‘We have to be incredibly responsible and thoughtful’: Vancouver not ruling out playoff watch parties

Why is Vancouver not hosting any public playoff watch parties, like every other Canadian city in the post-season?

That’s been the question posed by many, as the Canucks continue to play their first-round series against the Nashville Predators.

The first two games were played at Rogers Arena, but with tickets well beyond affordable for many people, the only other options to watch the teams face off with crowds of other fans has been either at bars, restaurants, or in homes.

Fielding questions from reporters on Thursday, Mayor Ken Sim said the city needs to be careful, given the history with the Stanley Cup Playoffs.

“We have to be incredibly responsible and thoughtful,” he said.

“We have a whole security infrastructure, we have, I think, the best police service on the entire planet, we have Vancouver Fire and Rescue, we have paramedics as well. We have the history of, you know, 1994 and 2011. In fact, we’ve been going through the reports and what have you, and what we have to do is, we have to make sure we have a very safe event. And so, personally, I would love to throw a party right now. But we have to be responsible.”

He says in 2011, there were 155,000 people at the watch party for the Stanley Cup Final — after which thousands of people rioted in the city, causing millions of dollars in damages.

“And when you look at the report that John Furlong put together, you could double the number of police officers there and as the situation unfolded, it wouldn’t have made a difference,” Sim said.

“So we’re being a lot more thoughtful. While having a party is great, we also have local businesses, we have personal safety of all the people there. And so, in fact, we’re actually talking about it this morning, we’re doing a whole debrief. So more to come on that.”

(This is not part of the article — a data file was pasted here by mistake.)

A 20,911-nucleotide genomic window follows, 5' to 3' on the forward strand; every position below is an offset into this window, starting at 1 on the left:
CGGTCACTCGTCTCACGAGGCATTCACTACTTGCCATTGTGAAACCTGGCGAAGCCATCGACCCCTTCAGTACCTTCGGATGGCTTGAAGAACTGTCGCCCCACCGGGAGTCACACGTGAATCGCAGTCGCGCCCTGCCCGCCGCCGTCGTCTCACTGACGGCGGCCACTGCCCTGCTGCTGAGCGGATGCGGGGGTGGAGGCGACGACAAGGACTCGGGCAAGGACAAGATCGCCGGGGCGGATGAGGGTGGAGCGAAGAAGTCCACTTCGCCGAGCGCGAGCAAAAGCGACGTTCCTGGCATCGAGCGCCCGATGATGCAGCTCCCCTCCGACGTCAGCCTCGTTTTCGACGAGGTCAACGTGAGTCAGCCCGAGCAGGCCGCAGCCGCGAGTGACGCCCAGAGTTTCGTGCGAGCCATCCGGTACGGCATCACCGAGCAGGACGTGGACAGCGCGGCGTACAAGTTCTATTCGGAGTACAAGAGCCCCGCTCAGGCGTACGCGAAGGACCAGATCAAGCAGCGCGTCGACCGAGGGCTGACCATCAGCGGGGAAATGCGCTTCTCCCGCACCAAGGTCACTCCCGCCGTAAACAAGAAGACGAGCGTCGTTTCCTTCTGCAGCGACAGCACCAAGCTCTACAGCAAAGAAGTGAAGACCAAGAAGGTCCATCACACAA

The Canucks have put in place a road-game viewing party for Game 3, when the team will be in Nashville. Tickets for this event at Rogers Arena are being sold for $15, with proceeds going to the Canucks for Kids Fund.

Sim isn’t taking the idea of a public watch party off the table — but he says the city needs to make sure anything that’s done is done right.

“I think it would be incredibly irresponsible to discount” the comments of police leadership and the report, the mayor explained.

“This situation is different from the Olympics, it will be different from the World Cup, and I think you have to really be thoughtful. Can we pull something off? Absolutely. Are we going to do our work? Absolutely,” Sim said.

“The responsibility of the safety of the residents, not just the residents of Vancouver but people that come into the city, and the businesses and the brand of Vancouver — we’re not just going to say, ‘hey, let’s throw a party, this time will be different,’ because what we learned in the past is that’s what they thought in 2011. Vancouver had grown up, we had just gone through the Olympics, it was different. And you know what? In a hot situation where there’s alcohol involved and you have enough people there, things can go sideways.”

Following Game 1 of the Canucks-Predators series, the VPD said should any plans materialize, the force will be part of discussions.

“We have participated in discussions and will continue to participate in discussions about any potential plans,” Sgt. Steve Addison told reporters Monday.

“There are no official fan zones or viewing areas for the first round of the playoffs. If those discussions progress, we’ll certainly be part of those discussions and will provide our input in how to create those fan experiences and do it safely. Our goal here is public safety. In order for everybody to have the optimal fan experience, for everybody to enjoy what we hope is going to be a long playoff run, we really need to make sure people are being safe and responsible.”

So far, following the first two games, the VPD reported no major issues.

Some cities, like Delta and Port Coquitlam, have hosted their own watch parties, inviting fans to come and take in the games in public spaces.